Government may pay shale oil workers to take new lower paid jobs

Mining in Estonia (photo is illustrative).
Mining in Estonia (photo is illustrative). Source: Rene Kundla/ERR

Estonia could use EU funding to subsidize the wages of shale oil workers who leave the sector and take lower-paying jobs elsewhere as part of the green transition, Minister of Economy and Information Technology Tiit Riisalo (Eesti 200) said on Thursday.

The plan would see those who register as unemployed and then find work within 100 days paid 30 percent of their previous salary for 12 months.

For shale oil sector workers, looking at the average salary, this could amount to an addition €600-€1,000 a month.

€7 million would be set aside for the plan, with €5 million coming from the EU's Just Transition Fund and the remaining money from the government budget.

Estonia's shale oil industry is mainly located in Ida-Viru County in eastern Estonia and other jobs in the region, and those being created, have lower salaries, the minister said.

"Wages in the oil shale sector are somewhat higher and this discourages people [from seeking new jobs] and can lead to a feeling of hand-wringing. So to avoid this happening, to make the transition as smooth as possible, we are supporting these people to make this wage change," Riisalo told ERR on Thursday.

Tiit Riisalo. Source: Siim Lõvi /ERR

Riisalo has sent a draft proposal to the Ministry of Social Affairs for discussion.

He said while new jobs are being created in the region, it is not very easy to directly go from one to another as shale oil workers often have very specific skill sets. This measure would ensure a "smooth and rapid transition" to new employment.

It is of interest for both the state and the individual to make the transition as fast as possible, he added. This measure will also help workers overcome problems, especially financial barriers.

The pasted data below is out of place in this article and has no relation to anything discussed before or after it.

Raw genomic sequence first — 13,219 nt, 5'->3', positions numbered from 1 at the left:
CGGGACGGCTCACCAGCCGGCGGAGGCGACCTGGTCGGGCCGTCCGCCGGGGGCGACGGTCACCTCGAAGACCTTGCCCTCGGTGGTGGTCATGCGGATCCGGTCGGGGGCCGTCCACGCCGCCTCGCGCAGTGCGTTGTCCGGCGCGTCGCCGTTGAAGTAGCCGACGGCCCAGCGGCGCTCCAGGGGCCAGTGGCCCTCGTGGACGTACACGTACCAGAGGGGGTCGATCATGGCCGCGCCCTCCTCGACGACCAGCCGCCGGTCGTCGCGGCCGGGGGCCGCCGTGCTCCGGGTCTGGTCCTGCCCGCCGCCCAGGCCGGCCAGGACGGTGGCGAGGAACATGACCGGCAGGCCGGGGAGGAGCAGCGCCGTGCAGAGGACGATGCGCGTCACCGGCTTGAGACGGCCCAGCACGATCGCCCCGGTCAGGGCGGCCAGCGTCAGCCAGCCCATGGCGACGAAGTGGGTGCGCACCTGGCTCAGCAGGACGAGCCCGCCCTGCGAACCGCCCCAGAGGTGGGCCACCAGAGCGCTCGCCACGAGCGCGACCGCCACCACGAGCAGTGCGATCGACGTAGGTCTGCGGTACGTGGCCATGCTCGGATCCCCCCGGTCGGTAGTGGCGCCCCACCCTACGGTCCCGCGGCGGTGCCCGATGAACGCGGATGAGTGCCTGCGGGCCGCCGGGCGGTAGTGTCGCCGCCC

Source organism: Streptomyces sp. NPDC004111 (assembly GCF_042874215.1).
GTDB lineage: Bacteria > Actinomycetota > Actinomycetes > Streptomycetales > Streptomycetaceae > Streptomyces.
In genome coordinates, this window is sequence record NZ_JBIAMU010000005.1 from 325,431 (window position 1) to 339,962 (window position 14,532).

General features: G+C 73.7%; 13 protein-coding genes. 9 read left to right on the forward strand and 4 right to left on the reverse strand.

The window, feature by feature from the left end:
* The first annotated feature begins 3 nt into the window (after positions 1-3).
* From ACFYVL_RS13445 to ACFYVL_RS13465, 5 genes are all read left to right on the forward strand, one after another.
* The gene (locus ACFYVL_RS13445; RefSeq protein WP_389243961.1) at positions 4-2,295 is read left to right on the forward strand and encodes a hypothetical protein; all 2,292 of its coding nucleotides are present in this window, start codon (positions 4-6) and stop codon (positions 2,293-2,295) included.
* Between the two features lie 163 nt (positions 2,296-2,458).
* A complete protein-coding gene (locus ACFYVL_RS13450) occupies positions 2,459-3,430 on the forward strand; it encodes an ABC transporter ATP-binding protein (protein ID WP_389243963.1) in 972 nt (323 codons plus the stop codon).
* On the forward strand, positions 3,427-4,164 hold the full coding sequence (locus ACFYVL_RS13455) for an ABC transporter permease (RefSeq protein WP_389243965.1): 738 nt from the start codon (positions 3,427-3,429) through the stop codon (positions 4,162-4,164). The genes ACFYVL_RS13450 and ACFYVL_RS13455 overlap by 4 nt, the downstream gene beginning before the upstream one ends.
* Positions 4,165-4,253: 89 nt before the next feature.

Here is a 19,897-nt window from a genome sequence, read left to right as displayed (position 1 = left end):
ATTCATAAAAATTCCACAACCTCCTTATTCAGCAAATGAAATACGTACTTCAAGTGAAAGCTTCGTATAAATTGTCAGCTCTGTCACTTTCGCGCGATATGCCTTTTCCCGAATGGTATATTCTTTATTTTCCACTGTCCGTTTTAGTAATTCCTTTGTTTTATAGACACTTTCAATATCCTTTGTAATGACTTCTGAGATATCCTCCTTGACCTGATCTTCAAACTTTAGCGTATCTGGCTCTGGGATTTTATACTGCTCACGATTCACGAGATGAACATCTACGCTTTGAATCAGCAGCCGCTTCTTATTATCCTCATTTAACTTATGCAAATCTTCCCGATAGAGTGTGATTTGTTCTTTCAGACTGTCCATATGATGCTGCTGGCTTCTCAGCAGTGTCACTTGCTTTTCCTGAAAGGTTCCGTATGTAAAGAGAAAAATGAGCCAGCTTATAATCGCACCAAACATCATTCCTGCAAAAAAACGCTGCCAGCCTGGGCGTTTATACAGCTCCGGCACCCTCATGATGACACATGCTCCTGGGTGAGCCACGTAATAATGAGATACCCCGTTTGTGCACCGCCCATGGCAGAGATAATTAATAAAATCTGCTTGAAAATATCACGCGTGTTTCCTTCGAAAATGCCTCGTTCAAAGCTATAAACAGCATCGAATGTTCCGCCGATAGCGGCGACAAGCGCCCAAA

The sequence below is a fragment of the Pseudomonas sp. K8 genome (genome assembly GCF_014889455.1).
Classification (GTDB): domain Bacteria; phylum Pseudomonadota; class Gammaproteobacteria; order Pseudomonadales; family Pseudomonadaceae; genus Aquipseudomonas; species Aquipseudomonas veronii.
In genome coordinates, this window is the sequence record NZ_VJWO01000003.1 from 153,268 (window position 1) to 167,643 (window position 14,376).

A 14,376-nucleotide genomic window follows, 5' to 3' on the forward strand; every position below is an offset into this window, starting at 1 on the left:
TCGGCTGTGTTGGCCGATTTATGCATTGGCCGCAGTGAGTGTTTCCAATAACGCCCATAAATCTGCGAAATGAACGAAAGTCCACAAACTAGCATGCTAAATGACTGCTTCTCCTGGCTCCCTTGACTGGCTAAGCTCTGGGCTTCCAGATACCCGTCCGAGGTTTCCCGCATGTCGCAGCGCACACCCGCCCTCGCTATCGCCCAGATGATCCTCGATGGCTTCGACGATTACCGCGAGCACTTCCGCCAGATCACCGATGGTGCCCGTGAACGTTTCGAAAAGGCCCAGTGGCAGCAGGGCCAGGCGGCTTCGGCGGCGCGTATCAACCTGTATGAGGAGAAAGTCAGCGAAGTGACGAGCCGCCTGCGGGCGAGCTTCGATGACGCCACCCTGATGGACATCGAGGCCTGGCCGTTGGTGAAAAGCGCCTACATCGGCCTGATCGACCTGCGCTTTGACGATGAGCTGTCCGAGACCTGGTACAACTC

Riisalo is convinced that workers who leave the sector, where the average salary is currently €2,140, do not want to stay unemployed or claim unemployment insurance benefits for long.

"I'm sure that for most people, unemployment benefits are not a nice way to make a living. In fact, for people, work is very much about self-fulfillment and you want to have a dignified position in society and not be on the dole," he said.

Enefit oil-shale burning power station at Auvere, just west of Narva. Source: Sergei Stepanov/ERR

This will be the first time Estonia has used this system across a whole industry sector.

"But experts have assessed that it could have an impact, and we hope that it will indeed have an impact," Riisalo said.

Asked how individuals will cope after the 12 months ends, the minister said this period gives people time to adapt to their new circumstances.

"Of course, no measure of this kind can be a permanent solution that will last forever. But let me repeat that the aim is to make this transition as smooth as possible," he said.

The newly launched magnet factory in Narva will create 350 jobs in the region and hopefully encourage other businesses to move there, the minister said. This would increase job opportunities and, hopefully, wages.

In Ida-Viru County the average salary is currently €1,380.


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Editor: Mait Ots, Helen Wright

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